Keep-Left Behavior Induced by Asymmetrically Profiled Walls
C. L. N. Oliveira,1, A. P. Vieira ,D. Helbing, J. S. Andrade,
Jr .H. J. Herrmann
(PHYSICAL REVIEW X 6, 011003 (2016))
In the present work, we show that corridors with asymmetrically profiled walls can induce organization in the flow of pedestrians. Precisely, the key element of our approach is to use walls having the geometry of a ratchet, in the present work, we show that corridors with asymmetrically profiled walls can induce organization in the flow of pedestrians. Precisely, the key element of our approach is to use walls having the geometry of a ratchet, i.e., a zigzag structure such as the one shown in Fig. 1(a).We consider that all pedestrians (modeled here as self-driven particles) in the channel are identical except that half of them are downward movers, i.e., driven by a force downward, while the other half are upward movers, i.e., driven by a force upward. These forces try to impose a constant drift velocity. A repulsive potential acts between particles and with the walls, while a stochastic force introduces disorder. The flow orientation along the walls strongly depends on the system’s parameters. Moreover, as we will see later, increasing the strength of the disorder may suppress organization.
FIG. 1. Channel geometry and final configurations of pedestrians for different asymmetry parameters. (a) Channel, of depth H and width W, through which a preferred flow orientation of particles is induced. The meaning of geometric parameters is indicated. (b–d) Typical configurations in the steady state, where the particles are keeping left in asymmetric wall channels but are mixed in symmetric ones. Upward movers (downward movers) are represented by full (hollow) particles. The velocity of each particle is indicated by arrows.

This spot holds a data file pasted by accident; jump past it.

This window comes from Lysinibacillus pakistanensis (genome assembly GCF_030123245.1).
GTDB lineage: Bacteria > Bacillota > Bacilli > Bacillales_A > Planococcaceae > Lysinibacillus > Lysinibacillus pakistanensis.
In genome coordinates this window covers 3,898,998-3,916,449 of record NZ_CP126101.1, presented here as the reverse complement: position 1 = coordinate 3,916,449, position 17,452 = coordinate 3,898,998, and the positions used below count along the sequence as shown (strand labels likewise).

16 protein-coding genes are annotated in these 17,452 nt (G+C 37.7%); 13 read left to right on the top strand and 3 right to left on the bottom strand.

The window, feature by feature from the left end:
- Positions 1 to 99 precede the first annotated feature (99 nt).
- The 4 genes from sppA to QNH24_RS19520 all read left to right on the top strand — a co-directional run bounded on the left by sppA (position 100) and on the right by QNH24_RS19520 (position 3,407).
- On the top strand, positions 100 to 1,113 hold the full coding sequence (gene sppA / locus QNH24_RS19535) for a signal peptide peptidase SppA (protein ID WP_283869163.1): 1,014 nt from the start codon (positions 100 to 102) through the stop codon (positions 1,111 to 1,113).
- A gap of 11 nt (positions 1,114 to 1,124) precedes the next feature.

In Fig. 2, we show, for different drift velocities in systems without noise, how the degree of asymmetry b changes the lanes and induces preferential sides of the particle flows in the channel. Interestingly, the larger , the more abrupt the change between the ordered states,, as b changes. For large positive values of b, we find; i.e., everybody is keeping left perfectly. For large negative values of b, we find , corresponding to everybody keeping right. Finally, there is a mixed state for b close to zero, where no preferred side is observed.
FIG. 2. Average order parameter as a function of the asymmetry parameter b, for three different values of the drift velocity. We see that order is only induced for > 0. The slower, the highershould be in order to achieve a two-lane pattern. The remaining parameters, including the lack of noise, are the same as in Fig. 1.
FIG.3 Dependence of density on drift velocity for ordered states. In panel (a), the average order parameter ⟨Φ⟩ is shown as a function of the density for θ=0, b=8, H=2, and several values of the drift velocity vd. In panel (b), we show the maximum (red squares) and minimum (black circles) densities for which ⟨Φ⟩=1, as functions of the drift velocity. A power-law fit for the minimum density yields ρmin=17.6v−2.03d, whereas a linear fit for the maximum density gives ρmax=0.919−0.032vd. The equations extracted from the fits meet at two points, namely, vd≈4.67 and vd≈28.09.
FIG. 4. Average order parameter as a function of the particle density, for θ=0, b=8, vd=6, and various values of the depth Hof the serrated region.
FIG. 5.Average order parameter as a function of θ, for ρ=0.6, b=8, vd=6, and H=2. The inset shows the crossover from ⟨Φ⟩=−1 to ⟨Φ⟩=1 as b changes from −8 to 8, for different values of θ.